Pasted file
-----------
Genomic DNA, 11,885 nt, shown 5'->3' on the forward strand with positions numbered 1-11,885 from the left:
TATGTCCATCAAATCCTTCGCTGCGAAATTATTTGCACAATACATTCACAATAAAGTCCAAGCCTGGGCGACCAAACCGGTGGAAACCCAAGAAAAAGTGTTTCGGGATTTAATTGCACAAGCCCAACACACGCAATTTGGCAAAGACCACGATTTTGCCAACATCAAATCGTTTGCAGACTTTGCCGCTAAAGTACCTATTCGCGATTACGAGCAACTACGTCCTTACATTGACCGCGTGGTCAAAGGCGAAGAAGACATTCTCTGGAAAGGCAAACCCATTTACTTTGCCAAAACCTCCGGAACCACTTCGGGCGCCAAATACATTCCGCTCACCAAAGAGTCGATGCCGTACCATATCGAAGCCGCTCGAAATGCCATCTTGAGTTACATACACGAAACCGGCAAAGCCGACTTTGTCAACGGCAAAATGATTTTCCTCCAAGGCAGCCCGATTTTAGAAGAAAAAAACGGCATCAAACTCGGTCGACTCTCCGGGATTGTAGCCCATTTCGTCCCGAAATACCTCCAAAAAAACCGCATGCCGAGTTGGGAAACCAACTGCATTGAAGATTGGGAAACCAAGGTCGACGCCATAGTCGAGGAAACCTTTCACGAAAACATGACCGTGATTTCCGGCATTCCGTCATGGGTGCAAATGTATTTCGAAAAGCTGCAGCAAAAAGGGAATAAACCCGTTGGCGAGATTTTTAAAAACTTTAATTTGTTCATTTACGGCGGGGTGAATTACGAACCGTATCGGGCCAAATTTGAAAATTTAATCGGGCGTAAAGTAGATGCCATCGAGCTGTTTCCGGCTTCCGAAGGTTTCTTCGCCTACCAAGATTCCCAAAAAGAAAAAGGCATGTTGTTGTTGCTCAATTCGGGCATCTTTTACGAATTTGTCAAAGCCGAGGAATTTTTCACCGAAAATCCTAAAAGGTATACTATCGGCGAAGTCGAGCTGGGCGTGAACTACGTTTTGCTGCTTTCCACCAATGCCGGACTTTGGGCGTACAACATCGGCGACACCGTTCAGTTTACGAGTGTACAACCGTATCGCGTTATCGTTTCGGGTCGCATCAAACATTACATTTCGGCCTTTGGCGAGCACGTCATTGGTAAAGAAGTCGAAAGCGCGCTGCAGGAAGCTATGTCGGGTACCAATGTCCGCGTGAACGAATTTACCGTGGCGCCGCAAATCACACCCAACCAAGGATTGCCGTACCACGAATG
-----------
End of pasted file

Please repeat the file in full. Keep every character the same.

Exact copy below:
Genomic DNA, 11,885 nt, shown 5'->3' on the forward strand with positions numbered 1-11,885 from the left:
TATGTCCATCAAATCCTTCGCTGCGAAATTATTTGCACAATACATTCACAATAAAGTCCAAGCCTGGGCGACCAAACCGGTGGAAACCCAAGAAAAAGTGTTTCGGGATTTAATTGCACAAGCCCAACACACGCAATTTGGCAAAGACCACGATTTTGCCAACATCAAATCGTTTGCAGACTTTGCCGCTAAAGTACCTATTCGCGATTACGAGCAACTACGTCCTTACATTGACCGCGTGGTCAAAGGCGAAGAAGACATTCTCTGGAAAGGCAAACCCATTTACTTTGCCAAAACCTCCGGAACCACTTCGGGCGCCAAATACATTCCGCTCACCAAAGAGTCGATGCCGTACCATATCGAAGCCGCTCGAAATGCCATCTTGAGTTACATACACGAAACCGGCAAAGCCGACTTTGTCAACGGCAAAATGATTTTCCTCCAAGGCAGCCCGATTTTAGAAGAAAAAAACGGCATCAAACTCGGTCGACTCTCCGGGATTGTAGCCCATTTCGTCCCGAAATACCTCCAAAAAAACCGCATGCCGAGTTGGGAAACCAACTGCATTGAAGATTGGGAAACCAAGGTCGACGCCATAGTCGAGGAAACCTTTCACGAAAACATGACCGTGATTTCCGGCATTCCGTCATGGGTGCAAATGTATTTCGAAAAGCTGCAGCAAAAAGGGAATAAACCCGTTGGCGAGATTTTTAAAAACTTTAATTTGTTCATTTACGGCGGGGTGAATTACGAACCGTATCGGGCCAAATTTGAAAATTTAATCGGGCGTAAAGTAGATGCCATCGAGCTGTTTCCGGCTTCCGAAGGTTTCTTCGCCTACCAAGATTCCCAAAAAGAAAAAGGCATGTTGTTGTTGCTCAATTCGGGCATCTTTTACGAATTTGTCAAAGCCGAGGAATTTTTCACCGAAAATCCTAAAAGGTATACTATCGGCGAAGTCGAGCTGGGCGTGAACTACGTTTTGCTGCTTTCCACCAATGCCGGACTTTGGGCGTACAACATCGGCGACACCGTTCAGTTTACGAGTGTACAACCGTATCGCGTTATCGTTTCGGGTCGCATCAAACATTACATTTCGGCCTTTGGCGAGCACGTCATTGGTAAAGAAGTCGAAAGCGCGCTGCAGGAAGCTATGTCGGGTACCAATGTCCGCGTGAACGAATTTACCGTGGCGCCGCAAATCACACCCAACCAAGGATTGCCGTACCACGAATG